It’s close to Halloween
And something evil’s lurking in the dark
You turn on the light
You see a sight that almost stops your heart
Scarier than zombies, roaches rule the night
It will be a different Halloween this year, so if you’re sticking close to home don’t panic when the roaches come out. And they will come out. We all know roaches aren’t something you want in your home, crawling around in dark places, spreading foodborne diseases, causing respiratory allergies, and skittering into crevices and under your fridge when you turn on the light. Beware – in South Florida, several species of roaches want to live in your home, multiply exponentially, and take over your world. Resilient and prolific breeders, German, brown-banded, and Asian cockroaches can make your life a living nightmare. Worse still, though they usually only venture inside to get out of the rain, the Godzilla of cockroaches, the American wood roach, aka Palmetto bugs, grow as large as some pets and have been known to fly at people, mistaking them for trees. Roaches do some really scary things that will make you howl.
Roaches will eat anything, including you and their own
Roaches like nibbling on your toenails, eyelashes, and eyebrows while you sleep. In true Hannibal Lecter fashion, roaches will also eat their own dead in a pinch, as well as meats, sweets, beer, book bindings, wallpaper, pet fur, dead skin, soap, garbage, and excrement.
Roaches can see what’s happening behind them
Talk about horror staring you right in the face – did you know roaches can see behind themselves? Yes, with eyes on the top of their heads, roach eyes sport over 2,000 lenses so roaches can see multiple images at once. Not only can they see you coming, but roaches can also run faster than you can scream like a horror movie victim.
Roaches can run up to three miles an hour
With their hind legs moving at 27 times per second, even day-old, baby cockroaches can run almost as fast as their parents, spreading germs and pathogens along the way, as they scurry through your garbage, race across your kitchen counter, down your sink drain into the sewer and back to that potato salad you left out after dinner (before you knew they were even there).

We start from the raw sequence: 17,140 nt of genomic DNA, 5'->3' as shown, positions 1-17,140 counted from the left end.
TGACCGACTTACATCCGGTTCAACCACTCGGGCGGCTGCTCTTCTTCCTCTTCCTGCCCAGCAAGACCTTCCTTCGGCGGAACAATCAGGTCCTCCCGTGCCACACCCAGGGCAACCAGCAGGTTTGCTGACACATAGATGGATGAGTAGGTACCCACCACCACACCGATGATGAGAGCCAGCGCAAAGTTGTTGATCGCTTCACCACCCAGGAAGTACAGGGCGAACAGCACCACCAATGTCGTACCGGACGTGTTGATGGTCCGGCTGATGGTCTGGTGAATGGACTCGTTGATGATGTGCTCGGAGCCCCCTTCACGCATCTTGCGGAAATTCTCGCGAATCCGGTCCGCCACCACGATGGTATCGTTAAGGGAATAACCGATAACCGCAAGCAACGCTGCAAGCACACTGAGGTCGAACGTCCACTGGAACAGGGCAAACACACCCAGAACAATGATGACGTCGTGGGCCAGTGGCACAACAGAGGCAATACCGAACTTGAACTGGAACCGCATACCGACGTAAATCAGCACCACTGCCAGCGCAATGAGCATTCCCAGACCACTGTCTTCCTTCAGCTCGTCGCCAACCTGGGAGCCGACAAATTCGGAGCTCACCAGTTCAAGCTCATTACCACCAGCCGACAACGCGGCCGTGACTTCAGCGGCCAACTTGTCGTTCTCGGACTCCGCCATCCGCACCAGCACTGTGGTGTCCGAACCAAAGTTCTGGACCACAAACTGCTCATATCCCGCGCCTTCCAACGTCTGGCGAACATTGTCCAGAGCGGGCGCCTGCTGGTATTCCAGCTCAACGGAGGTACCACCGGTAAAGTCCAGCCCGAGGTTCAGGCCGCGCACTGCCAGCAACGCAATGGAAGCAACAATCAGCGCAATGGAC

Roaches can live for a week without their heads
Unlike The Legend of Sleepy Hollow’s Headless Horseman, roaches don’t bother looking for their heads after they have been severed from their torsos and can survive up to a week without them. Roaches possess an open circulatory system and breathe through tiny holes in their exoskeletons. The problem is that roaches need their mouths to drink water and to eat. While these headless creatures can live for a month without food, thanksfully they will only survive around a week without water.
Roaches can hold their breath for 5 to 7 minutes
Like in horror movies, just when you think the monster is defeated, it resurfaces and the terror continues – water is not a deterrent for cockroaches. They don’t drown when flushed down the toilet because they can hold their breath for 5-7 minutes. Some sources say that cockroaches hold their breath even when they are on dry land to help conserve the water in their bodies. Perhaps roaches are preparing for an apocalypse and who knows if there will be any water around.
Roaches can survive ten times more radiation than humans
Urban myth has it that nothing will be left after a nuclear explosion except cockroaches. While it’s true cockroaches can survive ten times more radiation than humans, a massive nuclear event is still anybody’s guess. When you stop to think about it, what would all of that radiation spawn in cockroaches? Maybe something along the lines of the giant bug of Men in Black fame.
Roaches have survived since before the age of dinosaurs
Roaches are simple creatures without complex organs, making them able to recover and adapt to almost any environment ever. That’s why they’ve existed since before dinosaurs. Older than triceratops and T-Rex, fossil roaches, preserved in amber date back to the Carboniferous era, some 350 million years ago. In the Cretaceous era, a 100-million-year-old insect specimen resembled a roach, a crane, and a praying mantis. These prehistoric roaches did eat bugs but only measured about a half an inch in length. Some of today’s roaches are larger than that and can be found everywhere on Earth, except Antarctica.
Roaches in chocolate bars? About eight body parts per bar
The idea of roaches crawling around in dark, damp spaces in your home is cause enough for alarm but when you realize they’re present in some processed foods, you might snap and go on a Freddy Krueger rampage because a certain percentage of insect parts are allowed in popcorn, peanut butter products, and cheese, as well. A little extra protein? In China, cockroaches are raised on farms, to be used in traditional Chinese medicines, cosmetics, and protein powders.
This Halloween, have fun but be mindful of goblins, ghouls, and roaches . . . and stay safe. Protect yourself and your loved ones from the onslaught of frightening roaches by contacting a professional pest control company to ensure these nasty insects stay away from your home. At Petri Pest Control Services, we are available to address your pest control concerns throughout Broward and Palm Beach Counties.
Why Roaches Are So Scary in South Florida
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